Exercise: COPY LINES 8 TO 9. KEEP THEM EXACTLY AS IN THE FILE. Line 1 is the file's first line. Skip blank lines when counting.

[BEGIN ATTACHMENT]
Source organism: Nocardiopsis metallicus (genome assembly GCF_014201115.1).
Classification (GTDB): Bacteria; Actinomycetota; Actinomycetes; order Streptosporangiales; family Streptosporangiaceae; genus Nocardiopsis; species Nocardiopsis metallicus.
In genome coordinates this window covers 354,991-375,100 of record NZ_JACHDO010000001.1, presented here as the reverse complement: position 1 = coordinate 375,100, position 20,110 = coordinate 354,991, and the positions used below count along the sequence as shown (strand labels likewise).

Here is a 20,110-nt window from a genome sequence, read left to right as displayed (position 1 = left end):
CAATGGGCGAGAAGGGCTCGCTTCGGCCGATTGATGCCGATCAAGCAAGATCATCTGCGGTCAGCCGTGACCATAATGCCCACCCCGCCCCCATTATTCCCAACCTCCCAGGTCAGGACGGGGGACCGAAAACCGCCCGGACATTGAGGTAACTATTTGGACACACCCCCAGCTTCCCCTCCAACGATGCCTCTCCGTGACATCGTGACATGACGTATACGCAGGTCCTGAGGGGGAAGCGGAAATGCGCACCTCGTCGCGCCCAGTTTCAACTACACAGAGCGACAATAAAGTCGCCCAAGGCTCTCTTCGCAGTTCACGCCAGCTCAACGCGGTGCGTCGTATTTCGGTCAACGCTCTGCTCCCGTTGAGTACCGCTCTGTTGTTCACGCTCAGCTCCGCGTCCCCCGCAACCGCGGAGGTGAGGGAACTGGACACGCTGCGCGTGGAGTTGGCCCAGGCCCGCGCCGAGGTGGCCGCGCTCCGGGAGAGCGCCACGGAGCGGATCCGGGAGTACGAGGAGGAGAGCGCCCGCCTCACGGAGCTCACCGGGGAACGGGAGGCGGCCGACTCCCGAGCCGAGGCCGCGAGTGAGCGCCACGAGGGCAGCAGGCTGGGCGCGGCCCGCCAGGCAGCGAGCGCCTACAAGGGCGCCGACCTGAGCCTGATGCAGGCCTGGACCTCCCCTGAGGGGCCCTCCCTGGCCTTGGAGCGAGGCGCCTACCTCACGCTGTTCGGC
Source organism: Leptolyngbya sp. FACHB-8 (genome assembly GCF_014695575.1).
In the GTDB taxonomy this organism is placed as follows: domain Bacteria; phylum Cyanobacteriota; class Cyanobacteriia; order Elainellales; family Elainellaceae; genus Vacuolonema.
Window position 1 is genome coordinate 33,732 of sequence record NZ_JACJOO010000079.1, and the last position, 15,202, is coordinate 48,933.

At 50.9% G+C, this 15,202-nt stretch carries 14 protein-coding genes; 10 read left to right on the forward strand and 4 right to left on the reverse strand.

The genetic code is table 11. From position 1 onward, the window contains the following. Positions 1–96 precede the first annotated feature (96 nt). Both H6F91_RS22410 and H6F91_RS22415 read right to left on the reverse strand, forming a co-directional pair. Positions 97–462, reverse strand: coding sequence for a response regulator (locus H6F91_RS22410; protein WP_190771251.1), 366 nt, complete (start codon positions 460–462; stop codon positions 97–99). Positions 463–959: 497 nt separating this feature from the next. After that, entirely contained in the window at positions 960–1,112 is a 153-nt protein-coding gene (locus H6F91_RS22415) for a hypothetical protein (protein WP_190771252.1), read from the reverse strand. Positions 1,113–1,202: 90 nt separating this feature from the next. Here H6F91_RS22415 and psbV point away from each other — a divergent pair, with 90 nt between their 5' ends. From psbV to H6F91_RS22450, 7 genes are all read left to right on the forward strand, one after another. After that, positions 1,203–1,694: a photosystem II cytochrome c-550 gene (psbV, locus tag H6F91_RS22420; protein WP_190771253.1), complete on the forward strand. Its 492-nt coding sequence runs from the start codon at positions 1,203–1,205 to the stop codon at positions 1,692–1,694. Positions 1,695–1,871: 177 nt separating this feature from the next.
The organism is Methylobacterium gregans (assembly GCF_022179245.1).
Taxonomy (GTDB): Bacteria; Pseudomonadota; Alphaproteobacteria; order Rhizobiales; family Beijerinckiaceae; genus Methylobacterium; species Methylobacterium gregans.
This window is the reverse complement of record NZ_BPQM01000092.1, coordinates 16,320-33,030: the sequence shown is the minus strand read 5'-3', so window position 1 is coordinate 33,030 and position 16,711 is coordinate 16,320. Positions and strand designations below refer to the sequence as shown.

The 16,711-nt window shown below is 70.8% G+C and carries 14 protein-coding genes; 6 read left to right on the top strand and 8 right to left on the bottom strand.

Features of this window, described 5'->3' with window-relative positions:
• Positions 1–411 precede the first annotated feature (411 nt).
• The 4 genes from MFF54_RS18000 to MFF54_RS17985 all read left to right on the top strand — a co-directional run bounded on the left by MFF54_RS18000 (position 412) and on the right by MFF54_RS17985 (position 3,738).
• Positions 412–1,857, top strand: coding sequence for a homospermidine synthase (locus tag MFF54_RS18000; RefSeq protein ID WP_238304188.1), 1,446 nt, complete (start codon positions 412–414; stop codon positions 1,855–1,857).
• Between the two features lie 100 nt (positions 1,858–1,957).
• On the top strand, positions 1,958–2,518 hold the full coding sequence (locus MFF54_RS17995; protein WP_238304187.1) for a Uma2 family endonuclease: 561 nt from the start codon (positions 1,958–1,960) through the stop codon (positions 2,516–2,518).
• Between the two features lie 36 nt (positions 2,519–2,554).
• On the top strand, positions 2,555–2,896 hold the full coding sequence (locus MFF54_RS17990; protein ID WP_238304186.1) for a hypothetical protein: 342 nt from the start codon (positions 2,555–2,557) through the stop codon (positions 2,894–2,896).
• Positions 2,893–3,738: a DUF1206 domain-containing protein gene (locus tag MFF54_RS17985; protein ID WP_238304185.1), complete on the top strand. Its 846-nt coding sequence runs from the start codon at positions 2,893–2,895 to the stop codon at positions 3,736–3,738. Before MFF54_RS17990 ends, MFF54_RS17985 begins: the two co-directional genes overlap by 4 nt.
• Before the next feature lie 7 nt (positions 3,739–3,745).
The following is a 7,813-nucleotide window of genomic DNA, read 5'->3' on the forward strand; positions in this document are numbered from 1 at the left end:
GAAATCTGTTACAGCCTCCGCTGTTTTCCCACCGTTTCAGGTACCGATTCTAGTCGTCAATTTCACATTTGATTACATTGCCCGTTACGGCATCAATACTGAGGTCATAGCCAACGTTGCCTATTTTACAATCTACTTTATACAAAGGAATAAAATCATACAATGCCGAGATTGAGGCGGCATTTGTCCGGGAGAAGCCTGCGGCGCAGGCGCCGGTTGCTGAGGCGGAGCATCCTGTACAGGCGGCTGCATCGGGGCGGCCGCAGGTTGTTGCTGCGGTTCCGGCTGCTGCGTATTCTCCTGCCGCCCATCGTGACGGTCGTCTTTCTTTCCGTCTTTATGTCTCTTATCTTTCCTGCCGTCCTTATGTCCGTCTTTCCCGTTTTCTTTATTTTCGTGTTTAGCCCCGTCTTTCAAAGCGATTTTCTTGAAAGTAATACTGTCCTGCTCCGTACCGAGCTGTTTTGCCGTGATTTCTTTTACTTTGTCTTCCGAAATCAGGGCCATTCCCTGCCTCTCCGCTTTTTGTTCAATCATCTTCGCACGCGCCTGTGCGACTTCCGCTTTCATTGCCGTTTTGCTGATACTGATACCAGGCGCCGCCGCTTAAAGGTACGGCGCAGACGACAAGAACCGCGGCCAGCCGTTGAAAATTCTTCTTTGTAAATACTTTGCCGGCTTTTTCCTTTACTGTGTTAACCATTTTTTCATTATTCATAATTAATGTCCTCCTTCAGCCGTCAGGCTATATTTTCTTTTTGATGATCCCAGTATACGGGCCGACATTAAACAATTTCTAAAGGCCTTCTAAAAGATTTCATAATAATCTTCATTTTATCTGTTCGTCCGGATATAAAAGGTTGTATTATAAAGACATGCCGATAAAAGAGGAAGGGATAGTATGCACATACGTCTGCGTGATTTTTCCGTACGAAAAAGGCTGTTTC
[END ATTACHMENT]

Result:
Window position 1 is genome coordinate 33,732 of sequence record NZ_JACJOO010000079.1, and the last position, 15,202, is coordinate 48,933.

At 50.9% G+C, this 15,202-nt stretch carries 14 protein-coding genes; 10 read left to right on the forward strand and 4 right to left on the reverse strand.